'They': Film Review | Cannes 2017

Courtesy of Luxbox
Rhys Fehrenbacher in 'They'
A minor-key portrait of an identity crisis.

Jane Campion executive produced Iranian-born director Anahita Ghazvinizadeh's debut feature, which premiered as a special screening in Cannes.

An artfully made if rather slight study of modern-day identity issues, writer-director Anahita Ghazvinizadeh’s feature debut They follows a family of three over a weekend where a major decision will impact their lives for the long-run.

Ostensibly about a 14-year-old named J (the “they” of the title) who is unsure of which gender to choose for the future, the film deals with its protagonist in an almost indirect way, veering off into a long and digressive second act before tying up the plot during its closing minutes.

With naturalistic performances that are not always up to the par, this low-budget effort does benefit from Ghazvinizadeh’s dream-like visual style, as well its treatment of a subject that has rarely been seen on screen. An out-of-competition premiere in Cannes, not to mention an executive producer credit for Jane Campion, should give this minor American indie a boost at home and abroad.

Through voiceover and overlapping dialogue, we learn early on that J (Rhys Fehrenbacher, quietly effective), who has been taking hormone blockers for some time, is now obliged to decide what sex they will be in the future. With the doctor’s appointment coming up after the weekend, J is joined in a tree-lined Chicago suburb by their sister, Lauren (Nicole Coffineau), and her Iranian boyfriend, Araz (Koohyar Hosseini), who settle into the house and bring their own set of identity problems involving Araz’s status as an immigrant living far away from his homeland.

Initially the film concentrates on J’s placid if somewhat disquieting existence – tending to the family garden, wandering alone around the house – with Ghazvinizadeh revealing a few key pieces of information, though not quite enough to sustain a full narrative. Gradually, the focus shifts from J to Lauren and Araz, two artists who are about to tie the knot so that Araz can get papers and stay in the U.S.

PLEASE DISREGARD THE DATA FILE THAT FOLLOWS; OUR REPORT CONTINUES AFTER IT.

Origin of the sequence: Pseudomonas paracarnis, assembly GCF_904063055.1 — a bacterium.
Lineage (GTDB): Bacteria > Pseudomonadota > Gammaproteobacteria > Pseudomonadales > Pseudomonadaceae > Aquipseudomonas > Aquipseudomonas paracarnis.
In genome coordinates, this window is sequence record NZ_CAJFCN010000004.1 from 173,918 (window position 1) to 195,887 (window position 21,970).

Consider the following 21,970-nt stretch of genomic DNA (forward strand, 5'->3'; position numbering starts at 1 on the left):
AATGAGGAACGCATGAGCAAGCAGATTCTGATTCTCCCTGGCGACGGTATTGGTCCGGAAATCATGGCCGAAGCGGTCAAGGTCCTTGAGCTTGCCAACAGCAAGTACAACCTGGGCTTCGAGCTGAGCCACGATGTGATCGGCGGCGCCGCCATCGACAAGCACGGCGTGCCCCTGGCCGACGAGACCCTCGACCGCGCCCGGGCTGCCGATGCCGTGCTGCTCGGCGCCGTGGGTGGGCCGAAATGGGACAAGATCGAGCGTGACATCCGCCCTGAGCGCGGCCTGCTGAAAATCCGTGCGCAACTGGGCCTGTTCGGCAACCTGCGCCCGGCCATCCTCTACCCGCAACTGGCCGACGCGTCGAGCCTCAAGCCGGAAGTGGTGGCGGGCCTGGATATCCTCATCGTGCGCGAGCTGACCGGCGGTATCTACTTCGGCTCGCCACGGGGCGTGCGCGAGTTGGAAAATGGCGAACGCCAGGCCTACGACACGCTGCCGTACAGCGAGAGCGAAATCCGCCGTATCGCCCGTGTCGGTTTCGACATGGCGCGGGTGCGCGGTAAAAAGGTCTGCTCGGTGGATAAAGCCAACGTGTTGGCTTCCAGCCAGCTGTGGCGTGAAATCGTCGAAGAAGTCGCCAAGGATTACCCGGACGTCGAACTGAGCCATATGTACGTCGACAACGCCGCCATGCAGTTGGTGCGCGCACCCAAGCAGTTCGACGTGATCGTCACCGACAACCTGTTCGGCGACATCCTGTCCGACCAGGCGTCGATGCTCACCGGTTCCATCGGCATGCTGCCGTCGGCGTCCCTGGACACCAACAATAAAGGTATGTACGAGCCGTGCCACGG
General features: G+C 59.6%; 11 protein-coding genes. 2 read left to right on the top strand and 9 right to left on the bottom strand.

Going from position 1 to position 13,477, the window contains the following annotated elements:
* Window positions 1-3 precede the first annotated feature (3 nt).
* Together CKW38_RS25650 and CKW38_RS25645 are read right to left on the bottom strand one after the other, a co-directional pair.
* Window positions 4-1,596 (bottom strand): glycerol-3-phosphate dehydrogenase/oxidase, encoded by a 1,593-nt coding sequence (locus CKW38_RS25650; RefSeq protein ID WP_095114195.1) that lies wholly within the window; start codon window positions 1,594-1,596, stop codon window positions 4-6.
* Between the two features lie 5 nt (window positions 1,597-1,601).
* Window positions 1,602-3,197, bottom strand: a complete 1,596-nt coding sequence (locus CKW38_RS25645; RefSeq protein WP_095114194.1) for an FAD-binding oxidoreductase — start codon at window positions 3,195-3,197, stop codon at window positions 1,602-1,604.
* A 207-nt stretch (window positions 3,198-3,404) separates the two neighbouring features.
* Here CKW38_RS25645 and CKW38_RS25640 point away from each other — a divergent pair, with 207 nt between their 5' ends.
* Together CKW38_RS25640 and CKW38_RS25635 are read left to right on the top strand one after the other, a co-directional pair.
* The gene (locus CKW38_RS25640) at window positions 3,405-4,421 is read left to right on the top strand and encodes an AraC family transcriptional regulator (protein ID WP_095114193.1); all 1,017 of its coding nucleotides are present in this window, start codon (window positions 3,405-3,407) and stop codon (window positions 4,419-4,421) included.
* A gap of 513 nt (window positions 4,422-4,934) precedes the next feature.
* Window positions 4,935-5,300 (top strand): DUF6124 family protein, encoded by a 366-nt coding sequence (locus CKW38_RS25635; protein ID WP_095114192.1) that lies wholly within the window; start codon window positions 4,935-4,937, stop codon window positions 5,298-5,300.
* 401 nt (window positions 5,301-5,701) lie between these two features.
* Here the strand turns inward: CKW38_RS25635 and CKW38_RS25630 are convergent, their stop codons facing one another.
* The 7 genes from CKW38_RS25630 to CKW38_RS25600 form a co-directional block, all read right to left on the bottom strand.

The problem is that neither Coffineau or Hosseini comes across as very captivating performers, nor is their plight as interesting as the dilemma facing J. Yet for some reason Ghazvinizadeh dedicates much of the movie’s middle section to a dinner at Araz’s aunt’s house involving a slew of relatives and their family squabbles.

At that point They transforms from an intimate look at one shy teenager’s gender confusion into a sort of home movie about Iranian-Americans. It's a curious decision that manages to slightly deepen our interest in Araz but also to push J out of the picture, and we only really return to the film's principal subject in the closing section, though it feels like too little, too late.

Ghazvinizadeh, who was born in Tehran and studied at The Art Institute of Chicago, showcases an elliptical style that favors shallow-focus images of faces and objects, giving her film a rather ethereal quality that mimics J’s wavering state of mind. Music by Vincent Gillioz also adds to the movie's hazy and ruminative texture.

The soft-spoken and endearing Fehrenbacher brings some emotional depth to the proceedings, although one really longs to learn more about what made J who they is (we only get a brief glimpse of parents at one point), or what they hope to be in the future. By remaining deliberately enigmatic, They winds up nearly passing alongside the unique and very special character that lies at its heart. 

Production company: Mass Ornament Films
Cast: Rhys Fehrenbacher, Koohyar Hosseini, Nicole Coffineau
Director, screenwriter: Anahita Ghazvinizadeh
Producers: Zoa Sua Cho, Simone Ling
Executive producers: Jane Campion, Joe Klest, Bic Tran, Patty West
Director of photography: Carolina Costa
Production designer: Yong Ok Lee
Costume designer: Robin Lee
Editors: Anahita Ghazvinizadeh, Dean Gonzalez
Composer: Vincent Gillioz
Venue: Cannes Film Festival (Special Screenings)
Sales: Luxbox

No rating, 80 minutes

comments powered by Disqus